Pamela Stockwell is a fellow member of the Women’s Fiction Writers Association, which is not for writers who are women, but those who write in the womens’ fiction genre. Her debut novel, A Boundless Place, launches this Thursday, and the premise is fascinating. In 1969, a twenty-four-year-old widow, Violet, wants only to hide from life. But her seven-year-old neighbor, Arabella, enlists her in the rescue of the cantankerous old woman next door who has fallen ill. Soon she’s entangled in the lives of several neighbors from grumpy Mr. Pritchard to the handsome GI across the street. You’ll have to read it to find out what happens next. Since I’m always interested in where books get written, I asked Pamela where she wrote this book.
Writing a novel has been a dream of mine since I was about seven, but I may have gotten a bit sidetracked since, fifty-one years later, I am just now publishing my debut novel. I started a book in my early thirties, but my husband and I adopted three kids and, while I know people write novels and have kids, I could not. My brain was filled with how to keep them busy and healthy (maybe not in that order), rather than plot lines and character arcs. It wasn’t until my oldest daughter started driving that I found a little space had opened up in my day and in my head, and I began to write.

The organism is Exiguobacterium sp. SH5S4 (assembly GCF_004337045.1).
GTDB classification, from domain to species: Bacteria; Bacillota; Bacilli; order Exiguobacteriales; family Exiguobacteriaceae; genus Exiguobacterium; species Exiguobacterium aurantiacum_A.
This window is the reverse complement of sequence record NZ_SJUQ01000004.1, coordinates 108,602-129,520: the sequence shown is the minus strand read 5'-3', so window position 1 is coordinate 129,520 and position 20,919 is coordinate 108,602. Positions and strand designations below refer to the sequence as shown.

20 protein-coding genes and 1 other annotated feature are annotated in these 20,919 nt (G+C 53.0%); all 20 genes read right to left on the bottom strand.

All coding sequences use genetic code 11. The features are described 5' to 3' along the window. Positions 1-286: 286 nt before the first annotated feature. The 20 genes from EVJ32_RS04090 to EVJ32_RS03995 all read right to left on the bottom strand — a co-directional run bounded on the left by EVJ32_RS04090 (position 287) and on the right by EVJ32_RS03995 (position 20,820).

I started off writing in our office/junk room/guest room, but as I got more serious, I decided a little decluttering and redecorating was in order. A fresh coat of paint, new window treatments, some new decor, and voilà, I created the perfect writer’s lair.
It worked for two years. I finished my debut novel, A Boundless Place, there. But when the pandemic hit, my two college-age kids moved home. Everyone was Zooming or Google-meeting, so I gave up my office with its door and created a new corner in our downstairs den. And it was there that I wrote the first drafts of my next two novels, as well as some poetry. I discovered creativity is not dependent on location but on determination. Sometimes I wish it was the location, because maybe that would prevent me from staring out the window at the ever-changing sky pondering the meaning of life. Or what I should make for dinner.
But now I know I can write at my desk, in my lair, in a coffee shop, or anywhere. In a box, with a fox. You get the idea. Writing is my happy place, no matter where I set down my computer.
You can find out more about Pamela and her book by attending her virtual launch on Wednesday, October 27, at 8 pm ET. You can register here to get the link. Or you can follow her on Twitter, Facebook, or Instagram.